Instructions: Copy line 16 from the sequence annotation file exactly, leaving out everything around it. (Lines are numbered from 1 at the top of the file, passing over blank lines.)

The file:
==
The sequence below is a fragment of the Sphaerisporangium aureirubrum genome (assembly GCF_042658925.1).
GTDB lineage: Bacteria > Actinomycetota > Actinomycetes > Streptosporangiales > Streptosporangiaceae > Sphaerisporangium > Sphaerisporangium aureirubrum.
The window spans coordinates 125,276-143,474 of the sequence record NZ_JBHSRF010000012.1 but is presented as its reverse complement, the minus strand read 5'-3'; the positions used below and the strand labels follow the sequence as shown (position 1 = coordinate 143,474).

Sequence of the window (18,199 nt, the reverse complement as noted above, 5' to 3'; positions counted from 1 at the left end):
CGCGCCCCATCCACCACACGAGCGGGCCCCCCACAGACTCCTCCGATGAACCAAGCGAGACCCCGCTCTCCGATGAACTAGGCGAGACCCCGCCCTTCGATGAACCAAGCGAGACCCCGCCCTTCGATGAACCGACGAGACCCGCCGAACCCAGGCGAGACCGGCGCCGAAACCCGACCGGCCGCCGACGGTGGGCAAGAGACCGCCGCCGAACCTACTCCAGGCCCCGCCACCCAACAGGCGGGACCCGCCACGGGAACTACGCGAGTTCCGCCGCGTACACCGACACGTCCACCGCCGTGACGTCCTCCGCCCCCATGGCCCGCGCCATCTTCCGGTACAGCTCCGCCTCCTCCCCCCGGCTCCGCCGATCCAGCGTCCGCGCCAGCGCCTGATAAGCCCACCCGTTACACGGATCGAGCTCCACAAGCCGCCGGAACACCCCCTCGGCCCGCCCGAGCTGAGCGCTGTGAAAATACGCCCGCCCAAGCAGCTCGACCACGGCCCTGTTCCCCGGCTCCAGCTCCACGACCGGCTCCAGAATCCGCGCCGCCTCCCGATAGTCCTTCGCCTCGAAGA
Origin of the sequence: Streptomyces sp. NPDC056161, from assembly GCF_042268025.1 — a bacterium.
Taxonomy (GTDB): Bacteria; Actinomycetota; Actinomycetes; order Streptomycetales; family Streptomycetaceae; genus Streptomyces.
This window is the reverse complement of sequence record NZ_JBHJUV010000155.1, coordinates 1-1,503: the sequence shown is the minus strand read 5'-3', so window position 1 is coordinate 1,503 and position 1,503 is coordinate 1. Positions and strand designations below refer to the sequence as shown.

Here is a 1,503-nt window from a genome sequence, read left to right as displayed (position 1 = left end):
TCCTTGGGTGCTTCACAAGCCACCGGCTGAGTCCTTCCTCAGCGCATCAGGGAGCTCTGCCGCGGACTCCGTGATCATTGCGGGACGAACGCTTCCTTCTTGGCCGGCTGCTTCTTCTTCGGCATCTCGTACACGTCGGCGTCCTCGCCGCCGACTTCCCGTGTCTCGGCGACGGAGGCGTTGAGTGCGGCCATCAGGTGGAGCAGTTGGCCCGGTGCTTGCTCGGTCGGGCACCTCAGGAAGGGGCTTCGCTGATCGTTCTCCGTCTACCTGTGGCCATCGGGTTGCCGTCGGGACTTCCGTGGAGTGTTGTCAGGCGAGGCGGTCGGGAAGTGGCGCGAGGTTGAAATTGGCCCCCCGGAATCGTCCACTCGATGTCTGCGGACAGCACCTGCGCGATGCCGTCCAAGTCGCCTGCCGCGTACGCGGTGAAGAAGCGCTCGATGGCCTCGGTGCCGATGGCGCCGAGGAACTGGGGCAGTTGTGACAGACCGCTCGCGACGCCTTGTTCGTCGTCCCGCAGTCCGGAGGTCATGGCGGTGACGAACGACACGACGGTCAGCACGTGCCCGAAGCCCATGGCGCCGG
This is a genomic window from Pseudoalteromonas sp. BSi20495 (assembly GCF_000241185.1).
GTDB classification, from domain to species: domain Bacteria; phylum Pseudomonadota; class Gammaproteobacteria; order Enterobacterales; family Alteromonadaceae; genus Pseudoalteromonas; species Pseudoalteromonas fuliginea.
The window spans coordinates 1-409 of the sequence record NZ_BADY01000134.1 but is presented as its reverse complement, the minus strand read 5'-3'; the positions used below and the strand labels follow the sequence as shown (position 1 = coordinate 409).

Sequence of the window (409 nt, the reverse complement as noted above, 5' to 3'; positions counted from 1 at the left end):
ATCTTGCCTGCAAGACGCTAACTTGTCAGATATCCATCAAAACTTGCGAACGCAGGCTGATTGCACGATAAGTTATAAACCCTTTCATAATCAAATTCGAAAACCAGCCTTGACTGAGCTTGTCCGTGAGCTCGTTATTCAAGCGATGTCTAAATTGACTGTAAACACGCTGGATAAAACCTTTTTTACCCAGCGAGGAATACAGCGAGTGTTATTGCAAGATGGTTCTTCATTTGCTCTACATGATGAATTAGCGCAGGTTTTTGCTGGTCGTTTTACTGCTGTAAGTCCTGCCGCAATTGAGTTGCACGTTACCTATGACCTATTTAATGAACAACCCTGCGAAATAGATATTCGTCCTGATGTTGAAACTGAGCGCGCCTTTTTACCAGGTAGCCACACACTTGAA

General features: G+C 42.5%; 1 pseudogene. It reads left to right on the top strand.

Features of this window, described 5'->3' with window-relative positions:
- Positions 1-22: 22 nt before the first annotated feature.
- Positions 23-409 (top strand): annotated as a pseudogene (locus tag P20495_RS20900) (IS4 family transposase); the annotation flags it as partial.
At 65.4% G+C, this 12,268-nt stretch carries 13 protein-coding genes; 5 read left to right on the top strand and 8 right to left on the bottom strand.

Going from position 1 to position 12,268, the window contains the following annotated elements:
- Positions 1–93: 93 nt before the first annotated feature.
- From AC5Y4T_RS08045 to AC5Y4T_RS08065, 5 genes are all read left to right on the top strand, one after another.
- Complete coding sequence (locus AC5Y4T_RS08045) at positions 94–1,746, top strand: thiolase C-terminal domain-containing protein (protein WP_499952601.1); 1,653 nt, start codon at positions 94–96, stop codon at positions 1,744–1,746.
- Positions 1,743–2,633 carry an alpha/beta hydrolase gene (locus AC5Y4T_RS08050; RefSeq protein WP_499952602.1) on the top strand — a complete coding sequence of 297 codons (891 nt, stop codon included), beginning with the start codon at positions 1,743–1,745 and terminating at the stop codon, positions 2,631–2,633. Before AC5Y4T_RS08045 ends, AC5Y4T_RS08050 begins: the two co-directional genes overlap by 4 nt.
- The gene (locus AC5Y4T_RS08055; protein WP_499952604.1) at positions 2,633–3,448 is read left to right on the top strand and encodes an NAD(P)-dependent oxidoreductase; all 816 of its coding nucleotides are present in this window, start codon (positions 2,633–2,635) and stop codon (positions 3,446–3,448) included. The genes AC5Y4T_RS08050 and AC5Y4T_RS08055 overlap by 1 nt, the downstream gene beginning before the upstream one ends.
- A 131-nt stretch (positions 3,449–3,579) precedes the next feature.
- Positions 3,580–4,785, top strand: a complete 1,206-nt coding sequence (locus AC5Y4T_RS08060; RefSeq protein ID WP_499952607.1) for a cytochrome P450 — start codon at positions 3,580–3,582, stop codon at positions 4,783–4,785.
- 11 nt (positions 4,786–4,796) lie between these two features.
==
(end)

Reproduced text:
General features: G+C 42.5%; 1 pseudogene. It reads left to right on the top strand.